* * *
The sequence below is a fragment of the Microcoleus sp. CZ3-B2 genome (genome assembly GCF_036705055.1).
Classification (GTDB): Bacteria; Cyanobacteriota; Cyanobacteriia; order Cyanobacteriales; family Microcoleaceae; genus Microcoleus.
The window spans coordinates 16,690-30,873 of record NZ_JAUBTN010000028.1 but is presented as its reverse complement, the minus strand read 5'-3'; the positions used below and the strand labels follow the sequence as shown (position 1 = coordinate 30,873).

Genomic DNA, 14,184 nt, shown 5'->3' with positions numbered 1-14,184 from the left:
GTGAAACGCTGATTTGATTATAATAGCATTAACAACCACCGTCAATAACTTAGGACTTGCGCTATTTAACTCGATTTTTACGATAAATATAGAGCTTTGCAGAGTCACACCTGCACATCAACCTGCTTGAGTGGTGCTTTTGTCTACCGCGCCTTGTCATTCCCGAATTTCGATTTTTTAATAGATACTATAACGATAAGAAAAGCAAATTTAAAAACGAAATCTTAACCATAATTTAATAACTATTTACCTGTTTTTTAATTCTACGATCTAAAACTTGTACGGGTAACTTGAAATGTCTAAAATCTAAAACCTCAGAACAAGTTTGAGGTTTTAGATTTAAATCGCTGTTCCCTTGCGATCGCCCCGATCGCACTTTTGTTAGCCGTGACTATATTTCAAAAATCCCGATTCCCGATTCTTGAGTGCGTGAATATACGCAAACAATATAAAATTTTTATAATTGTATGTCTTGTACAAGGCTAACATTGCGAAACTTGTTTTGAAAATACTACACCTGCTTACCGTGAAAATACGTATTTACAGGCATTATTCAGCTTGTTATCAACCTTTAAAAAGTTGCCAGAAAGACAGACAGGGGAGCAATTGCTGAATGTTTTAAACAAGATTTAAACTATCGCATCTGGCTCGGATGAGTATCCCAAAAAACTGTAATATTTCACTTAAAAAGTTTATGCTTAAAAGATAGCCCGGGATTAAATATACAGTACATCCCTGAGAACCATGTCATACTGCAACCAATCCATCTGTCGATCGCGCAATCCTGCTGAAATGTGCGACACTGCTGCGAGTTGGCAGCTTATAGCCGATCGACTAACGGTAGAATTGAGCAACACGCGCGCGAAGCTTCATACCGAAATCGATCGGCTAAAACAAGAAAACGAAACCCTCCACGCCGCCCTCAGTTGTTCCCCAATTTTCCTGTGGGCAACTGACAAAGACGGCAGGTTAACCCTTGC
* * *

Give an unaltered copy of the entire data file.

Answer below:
The sequence below is a fragment of the Microcoleus sp. CZ3-B2 genome (genome assembly GCF_036705055.1).
Classification (GTDB): Bacteria; Cyanobacteriota; Cyanobacteriia; order Cyanobacteriales; family Microcoleaceae; genus Microcoleus.
The window spans coordinates 16,690-30,873 of record NZ_JAUBTN010000028.1 but is presented as its reverse complement, the minus strand read 5'-3'; the positions used below and the strand labels follow the sequence as shown (position 1 = coordinate 30,873).

Genomic DNA, 14,184 nt, shown 5'->3' with positions numbered 1-14,184 from the left:
GTGAAACGCTGATTTGATTATAATAGCATTAACAACCACCGTCAATAACTTAGGACTTGCGCTATTTAACTCGATTTTTACGATAAATATAGAGCTTTGCAGAGTCACACCTGCACATCAACCTGCTTGAGTGGTGCTTTTGTCTACCGCGCCTTGTCATTCCCGAATTTCGATTTTTTAATAGATACTATAACGATAAGAAAAGCAAATTTAAAAACGAAATCTTAACCATAATTTAATAACTATTTACCTGTTTTTTAATTCTACGATCTAAAACTTGTACGGGTAACTTGAAATGTCTAAAATCTAAAACCTCAGAACAAGTTTGAGGTTTTAGATTTAAATCGCTGTTCCCTTGCGATCGCCCCGATCGCACTTTTGTTAGCCGTGACTATATTTCAAAAATCCCGATTCCCGATTCTTGAGTGCGTGAATATACGCAAACAATATAAAATTTTTATAATTGTATGTCTTGTACAAGGCTAACATTGCGAAACTTGTTTTGAAAATACTACACCTGCTTACCGTGAAAATACGTATTTACAGGCATTATTCAGCTTGTTATCAACCTTTAAAAAGTTGCCAGAAAGACAGACAGGGGAGCAATTGCTGAATGTTTTAAACAAGATTTAAACTATCGCATCTGGCTCGGATGAGTATCCCAAAAAACTGTAATATTTCACTTAAAAAGTTTATGCTTAAAAGATAGCCCGGGATTAAATATACAGTACATCCCTGAGAACCATGTCATACTGCAACCAATCCATCTGTCGATCGCGCAATCCTGCTGAAATGTGCGACACTGCTGCGAGTTGGCAGCTTATAGCCGATCGACTAACGGTAGAATTGAGCAACACGCGCGCGAAGCTTCATACCGAAATCGATCGGCTAAAACAAGAAAACGAAACCCTCCACGCCGCCCTCAGTTGTTCCCCAATTTTCCTGTGGGCAACTGACAAAGACGGCAGGTTAACCCTTGC